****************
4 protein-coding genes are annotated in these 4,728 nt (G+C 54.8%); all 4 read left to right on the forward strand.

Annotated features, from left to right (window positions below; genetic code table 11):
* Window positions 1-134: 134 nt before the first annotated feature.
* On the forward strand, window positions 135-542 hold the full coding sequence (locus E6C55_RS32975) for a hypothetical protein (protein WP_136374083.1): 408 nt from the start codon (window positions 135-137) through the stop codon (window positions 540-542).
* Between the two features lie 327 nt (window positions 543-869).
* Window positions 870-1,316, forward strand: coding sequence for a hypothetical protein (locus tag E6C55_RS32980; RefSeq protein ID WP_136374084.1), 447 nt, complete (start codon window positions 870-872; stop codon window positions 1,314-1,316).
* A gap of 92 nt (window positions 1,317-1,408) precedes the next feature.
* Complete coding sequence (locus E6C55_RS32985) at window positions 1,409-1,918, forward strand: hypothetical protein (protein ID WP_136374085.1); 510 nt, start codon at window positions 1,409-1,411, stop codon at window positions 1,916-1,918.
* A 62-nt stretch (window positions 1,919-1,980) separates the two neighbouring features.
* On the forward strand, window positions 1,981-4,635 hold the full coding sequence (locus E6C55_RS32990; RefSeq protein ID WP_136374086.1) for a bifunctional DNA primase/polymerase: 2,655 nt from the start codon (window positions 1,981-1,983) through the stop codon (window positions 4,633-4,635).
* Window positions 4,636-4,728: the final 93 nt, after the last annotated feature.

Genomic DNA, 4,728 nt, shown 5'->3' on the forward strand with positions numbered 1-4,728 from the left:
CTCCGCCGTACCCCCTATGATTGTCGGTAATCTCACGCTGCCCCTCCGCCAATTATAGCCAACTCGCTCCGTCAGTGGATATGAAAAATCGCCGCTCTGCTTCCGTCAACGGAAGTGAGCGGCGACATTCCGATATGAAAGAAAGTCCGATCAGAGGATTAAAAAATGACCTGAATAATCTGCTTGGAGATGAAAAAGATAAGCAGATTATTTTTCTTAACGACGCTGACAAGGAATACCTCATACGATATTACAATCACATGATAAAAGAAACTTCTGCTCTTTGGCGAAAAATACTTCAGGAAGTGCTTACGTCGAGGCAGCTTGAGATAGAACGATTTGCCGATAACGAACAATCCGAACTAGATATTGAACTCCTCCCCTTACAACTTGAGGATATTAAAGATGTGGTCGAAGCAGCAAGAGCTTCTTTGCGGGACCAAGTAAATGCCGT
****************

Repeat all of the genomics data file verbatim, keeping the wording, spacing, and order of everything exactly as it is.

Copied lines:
4 protein-coding genes are annotated in these 4,728 nt (G+C 54.8%); all 4 read left to right on the forward strand.

Annotated features, from left to right (window positions below; genetic code table 11):
* Window positions 1-134: 134 nt before the first annotated feature.
* On the forward strand, window positions 135-542 hold the full coding sequence (locus E6C55_RS32975) for a hypothetical protein (protein WP_136374083.1): 408 nt from the start codon (window positions 135-137) through the stop codon (window positions 540-542).
* Between the two features lie 327 nt (window positions 543-869).
* Window positions 870-1,316, forward strand: coding sequence for a hypothetical protein (locus tag E6C55_RS32980; RefSeq protein ID WP_136374084.1), 447 nt, complete (start codon window positions 870-872; stop codon window positions 1,314-1,316).
* A gap of 92 nt (window positions 1,317-1,408) precedes the next feature.
* Complete coding sequence (locus E6C55_RS32985) at window positions 1,409-1,918, forward strand: hypothetical protein (protein ID WP_136374085.1); 510 nt, start codon at window positions 1,409-1,411, stop codon at window positions 1,916-1,918.
* A 62-nt stretch (window positions 1,919-1,980) separates the two neighbouring features.
* On the forward strand, window positions 1,981-4,635 hold the full coding sequence (locus E6C55_RS32990; RefSeq protein ID WP_136374086.1) for a bifunctional DNA primase/polymerase: 2,655 nt from the start codon (window positions 1,981-1,983) through the stop codon (window positions 4,633-4,635).
* Window positions 4,636-4,728: the final 93 nt, after the last annotated feature.

Genomic DNA, 4,728 nt, shown 5'->3' on the forward strand with positions numbered 1-4,728 from the left:
CTCCGCCGTACCCCCTATGATTGTCGGTAATCTCACGCTGCCCCTCCGCCAATTATAGCCAACTCGCTCCGTCAGTGGATATGAAAAATCGCCGCTCTGCTTCCGTCAACGGAAGTGAGCGGCGACATTCCGATATGAAAGAAAGTCCGATCAGAGGATTAAAAAATGACCTGAATAATCTGCTTGGAGATGAAAAAGATAAGCAGATTATTTTTCTTAACGACGCTGACAAGGAATACCTCATACGATATTACAATCACATGATAAAAGAAACTTCTGCTCTTTGGCGAAAAATACTTCAGGAAGTGCTTACGTCGAGGCAGCTTGAGATAGAACGATTTGCCGATAACGAACAATCCGAACTAGATATTGAACTCCTCCCCTTACAACTTGAGGATATTAAAGATGTGGTCGAAGCAGCAAGAGCTTCTTTGCGGGACCAAGTAAATGCCGT